Darearts is Already
in the Streets.
February 23, 2013
Toronto, Ontario – DAREarts
The recent murders of young black men and boys in Toronto have triggered, yet again, discussions about ‘what needs to be done’. We know that crime in general is going down in Toronto, but murders have gone up. While we talk about how ‘black on black’ or lateral violence is something that we can relegate to poverty, ill-planned communities or a lax criminal justice system, we can’t forget that we are all responsible for the safety of our kids in our city, whether they are black, brown, poor, marginalized or not.
The community of the latest gun victim has called out for more social programs for their youth. DAREarts is already there in the city streets, schools, theatres, museums and church basements. We are working with children and youth who normally don’t have access to activities and opportunities that strengthen, train, discipline and encourage personal excellence through the arts.
The Arts heal. The Arts teach. We all know they enrich. People who can afford to go to the ROM or the Opera House or the latest big-ticket dinner and theatre package know this. The parents who put their kids through piano and ballet classes know this. But when a neighbourhood is nicknamed “Doomstown”, it makes it more difficult to be a positive place to grow up, let alone foster motivation to be a law-abiding citizen.
“It’s not all bad. I raised nine girls here,” said a fifteen-year-old murder victim’s mother. “The last time I saw him he was singing and dancing in his room. He made us all laugh.”
The shooting victim’s little sister shows so much courage and strength by continuing on her own journey. She’s a student, chosen by her school, to be a participant in DAREarts’ All-The-Arts program. She’s learning that there is a whole world of ‘wonderful’ out there, and that she’s a leader, just by going through the program and teaching her classmates and friends what she’s learning.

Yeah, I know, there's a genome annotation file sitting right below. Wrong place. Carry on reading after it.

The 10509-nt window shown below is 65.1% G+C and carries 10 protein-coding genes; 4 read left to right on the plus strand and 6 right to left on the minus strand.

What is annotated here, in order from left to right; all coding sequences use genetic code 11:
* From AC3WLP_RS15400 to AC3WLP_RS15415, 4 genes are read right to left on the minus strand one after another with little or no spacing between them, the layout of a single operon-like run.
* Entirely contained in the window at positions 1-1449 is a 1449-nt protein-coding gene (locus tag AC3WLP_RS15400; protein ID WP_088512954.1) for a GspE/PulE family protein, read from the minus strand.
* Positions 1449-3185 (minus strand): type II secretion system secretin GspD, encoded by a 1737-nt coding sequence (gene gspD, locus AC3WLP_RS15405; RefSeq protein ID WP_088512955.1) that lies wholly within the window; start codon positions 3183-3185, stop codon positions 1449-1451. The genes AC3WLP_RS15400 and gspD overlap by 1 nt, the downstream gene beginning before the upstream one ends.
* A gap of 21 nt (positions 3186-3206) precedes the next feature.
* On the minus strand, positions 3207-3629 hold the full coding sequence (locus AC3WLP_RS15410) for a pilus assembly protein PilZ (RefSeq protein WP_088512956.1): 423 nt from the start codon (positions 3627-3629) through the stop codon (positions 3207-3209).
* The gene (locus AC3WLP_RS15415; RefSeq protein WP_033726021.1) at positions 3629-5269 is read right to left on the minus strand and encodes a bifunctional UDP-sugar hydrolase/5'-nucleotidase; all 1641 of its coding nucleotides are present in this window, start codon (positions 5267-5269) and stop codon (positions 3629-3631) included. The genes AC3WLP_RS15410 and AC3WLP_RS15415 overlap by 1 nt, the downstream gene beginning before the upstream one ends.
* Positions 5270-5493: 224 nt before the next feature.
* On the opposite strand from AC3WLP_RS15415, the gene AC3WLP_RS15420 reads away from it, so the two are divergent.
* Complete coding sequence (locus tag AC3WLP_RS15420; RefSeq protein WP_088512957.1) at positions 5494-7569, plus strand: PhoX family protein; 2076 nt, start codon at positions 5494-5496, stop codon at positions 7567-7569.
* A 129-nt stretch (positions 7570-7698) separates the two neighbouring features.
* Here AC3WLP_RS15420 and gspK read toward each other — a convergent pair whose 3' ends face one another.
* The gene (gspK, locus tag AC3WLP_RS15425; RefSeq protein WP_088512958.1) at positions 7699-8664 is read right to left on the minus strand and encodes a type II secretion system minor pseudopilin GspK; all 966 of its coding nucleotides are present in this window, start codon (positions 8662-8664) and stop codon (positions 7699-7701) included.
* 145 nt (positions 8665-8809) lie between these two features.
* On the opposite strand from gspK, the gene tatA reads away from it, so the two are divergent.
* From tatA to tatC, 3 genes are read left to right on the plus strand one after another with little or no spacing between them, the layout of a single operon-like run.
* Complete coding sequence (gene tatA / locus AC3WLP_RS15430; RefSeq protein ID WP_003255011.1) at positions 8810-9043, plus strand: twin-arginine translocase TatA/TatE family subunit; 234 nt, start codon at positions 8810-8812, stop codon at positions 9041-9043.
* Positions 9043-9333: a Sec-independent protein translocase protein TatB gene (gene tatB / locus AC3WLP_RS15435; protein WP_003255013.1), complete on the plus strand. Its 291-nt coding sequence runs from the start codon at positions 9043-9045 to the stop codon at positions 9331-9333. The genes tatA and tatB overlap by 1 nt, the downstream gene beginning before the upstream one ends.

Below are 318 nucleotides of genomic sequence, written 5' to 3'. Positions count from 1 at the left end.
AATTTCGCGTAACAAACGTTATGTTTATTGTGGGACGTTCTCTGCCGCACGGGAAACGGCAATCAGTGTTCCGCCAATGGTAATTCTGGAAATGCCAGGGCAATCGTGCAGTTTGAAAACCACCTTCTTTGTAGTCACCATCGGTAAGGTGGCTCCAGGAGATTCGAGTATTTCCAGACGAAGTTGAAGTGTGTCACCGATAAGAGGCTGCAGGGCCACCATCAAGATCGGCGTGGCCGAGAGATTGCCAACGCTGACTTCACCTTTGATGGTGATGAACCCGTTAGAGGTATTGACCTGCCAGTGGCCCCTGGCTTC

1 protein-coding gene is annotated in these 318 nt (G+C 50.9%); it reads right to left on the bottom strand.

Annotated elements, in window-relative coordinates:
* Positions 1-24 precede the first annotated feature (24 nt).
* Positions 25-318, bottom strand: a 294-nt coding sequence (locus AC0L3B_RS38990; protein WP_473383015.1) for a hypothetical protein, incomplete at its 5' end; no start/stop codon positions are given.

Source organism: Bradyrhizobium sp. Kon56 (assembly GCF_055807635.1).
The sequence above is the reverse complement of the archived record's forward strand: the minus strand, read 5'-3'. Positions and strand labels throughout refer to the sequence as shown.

DAREarts is here. We have an answer to the violence. We’ve built our program over seventeen years. Many of the kids we worked with seventeen years ago are successes. Some are working with the kids we empower today. If every neighbourhood, school and church basement had something like the DAREarts program, a youth wouldn’t have to feel he should pick up a gun for self worth or financial gain. He’d have a sense of pride for himself and goals for his life. He wouldn’t need to find that in a gang.
Right now, RIGHT NOW, DAREarts has over one hundred fifty kids from 17 Northwest Etobicoke schools in our winter program, learning about Discipline, Action, Respect, Responsibility and Excellence and returning to their classrooms to teach their fellow students and friends about these DAREarts principles. In the spring, another one hundred fifty kids from another 20 GTA schools will be chosen by principals and teachers who recognize their potential for excellence. They are learning to be leaders, not followers. Their eyes and hearts are being exposed to the ballet, opera, visual arts, architecture, culinary arts, theatre, history…and being exposed to the idea that they are valued human beings.
Our hearts go out to the parents, classmates, friends and family members mourning for our young people’s tragic passing, the most recent being fifteen year old Jarvis Montaque. Must there be more? The kids who continue to participate in DAREarts and similar programs will at least have a fighting chance to lift themselves and their communities out of the conditions in which they find themselves. We have leaders in our midst, smart, passionate, innovative minds and spirits and eager hands. We have faith in these kids and their communities. We expect excellence from them, so much that they start believing in themselves.
Why can’t everyone?
Posted by Cathy Elliott, DAREarts Director of Communications.